Sometimes, workplace emotions and behavior, whether our own or others', seem hard to understand. A confident and decisive executive may lose her nerve when her boss comes to a meeting, two co-workers may get caught up in what seems to everyone to be analogous to sibling rivalry, and everyone might have disproportionate dread of their annual performance review. Psychologists use a term called "transference" to help explain why sometimes it seems like we are re-enacting a psychodrama from the past, rather than seeing the current situation for what it is in the present. Transference is when we have a kind of flashback in our adult life, to emotions and perceptions from our early life.
Here are some of the ways that transference can play out in the office...
Reenacting family dynamics in the workplace/seeing the present through the lens of the past:
Treating a boss like a parent
Authority and power relationships in the workplace share some important psychological commonalities with parent-child relationships.
When playing out positively, there is a self-fulfilling virtuous cycle in which bosses help their employees develop and grow while employees reciprocate with achievements and contributions. Negative self-fulfilling cycles can occur when boss and employee expect and provide failure and criticism.
Treating peers like siblings
Sibling relationships, in which there is a delicate balance between cooperation and competition, can serve as a model for one's relationships and interactions with one's peers.
Co-workers can feel a positive sense of common identity and destiny, but at times, interactions on teams can take on a negative sibling rivalry-like quality.
Seeing a performance review as a report card
Getting a performance review in the workplace may remind some people of getting report cards in school.
Depending on whether the review is good or bad, the employee might be happy about the rating, angry or upset, or might challenge the validity of the ratings he or she got.
Seeing shared resources as the symbolic "last piece of cake"
People learn about basic concepts of fairness, equity and resource allocation in their families, and these are crucial issues in the workplace.
Like in families, allocation of scarce resources and rewards can be based on equity, equality, need, status, favoritism, Hobbesian free-for-alls, or the "you cut, I pick" Solomonic rule.
The impact of early life experience on workplace behavior:
Number and relative ages of siblings
Birth order is an important influence on personality. First born siblings may be more comfortable in hierarchical organizations and later born siblings may prefer situations where innovation and change are required.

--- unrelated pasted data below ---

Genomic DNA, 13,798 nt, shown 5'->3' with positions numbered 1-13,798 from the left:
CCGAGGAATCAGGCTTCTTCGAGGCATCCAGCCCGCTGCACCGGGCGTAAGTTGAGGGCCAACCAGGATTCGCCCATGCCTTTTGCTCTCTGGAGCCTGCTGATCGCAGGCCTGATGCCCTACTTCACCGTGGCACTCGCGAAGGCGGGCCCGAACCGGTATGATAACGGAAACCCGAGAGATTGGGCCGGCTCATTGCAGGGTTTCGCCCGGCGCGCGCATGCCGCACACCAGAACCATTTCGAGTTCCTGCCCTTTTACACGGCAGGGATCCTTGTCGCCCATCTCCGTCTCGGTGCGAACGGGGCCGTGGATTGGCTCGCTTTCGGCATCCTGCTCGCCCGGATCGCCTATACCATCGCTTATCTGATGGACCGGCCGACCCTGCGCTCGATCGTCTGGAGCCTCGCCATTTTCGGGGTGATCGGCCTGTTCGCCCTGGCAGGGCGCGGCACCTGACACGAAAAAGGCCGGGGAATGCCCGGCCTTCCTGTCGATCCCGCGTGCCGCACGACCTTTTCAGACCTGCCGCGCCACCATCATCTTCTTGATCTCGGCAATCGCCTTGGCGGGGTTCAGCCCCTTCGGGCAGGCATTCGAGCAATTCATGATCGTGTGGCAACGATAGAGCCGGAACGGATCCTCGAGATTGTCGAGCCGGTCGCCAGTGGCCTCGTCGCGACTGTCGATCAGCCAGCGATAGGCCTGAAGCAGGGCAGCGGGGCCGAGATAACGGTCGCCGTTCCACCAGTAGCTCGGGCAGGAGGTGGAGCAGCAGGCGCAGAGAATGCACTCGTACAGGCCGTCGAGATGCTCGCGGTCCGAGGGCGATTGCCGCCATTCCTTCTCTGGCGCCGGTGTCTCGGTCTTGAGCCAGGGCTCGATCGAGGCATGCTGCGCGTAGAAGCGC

Quality of sibling relationships
Sibling relationships can serve as a model for one's relationships and interactions with one's peers. While co-workers can feel a positive sense of common identity and destiny, at times, interactions on teams can take on a negative sibling rivalry-like quality.
Resource allocation aka "The last piece of cake"
How a family divides up the last piece of cake may reflect more general principles about the family's ideas about resource allocation- i.e.: whether the cake is divided according to equity, equality, need, status, or favoritism. Some families have parental adjudication, some have Hobbesian free-for-alls, others have the "you cut, I pick" Solomonic rule. People learn about basic concepts of fairness, equity and resource allocation in their families, and these are crucial issues in the workplace.
Conflict management style
Families teach children how to handle conflict- what are acceptable and unacceptable responses, how candid and open to be, etc. The conflict management style one develops in one's family can serve as a template for workplace conflicts, for better or for worse.
Relationships with parents
Relationships with parents can serve as a model for interactions with one's superiors and mentors, as well as for interactions with one's subordinates. Just like parent-child relationships, superior-subordinate relationships can have self-fulfilling dynamics, either positive or negative.
Discipline, reward and punishment
People learn in their families about what rules are and how they get enforced. Family rules get internalized to become part of one's internal values and motivations, and may also get repeated in the way one endeavors to reward, punish or discipline others in the workplace.
Emphasis on achievement
Families socialize children about what is important versus unimportant, and what is good versus bad. Families therefore have a big influence on what kinds of achievements a person will strive for, and whether certain talents will get developed.
Family status in community
Feeling like one has grown up "on the wrong side of the tracks" can be a powerful motivator for leaders in general and business leaders in particular. Depending on other factors, this can be a positive impetus for achievement, or a can lead to destructive competitiveness.
Family moving around
Business leaders who moved around a lot as children may feel more comfortable with rapid change as well as in international assignments.
For more about how "nurture" impacts workplace psychology, see Chapter 2, "The Nurture of Credit and Blame" which is on page 49 of the free Google Books preview of my book: The Blame Game.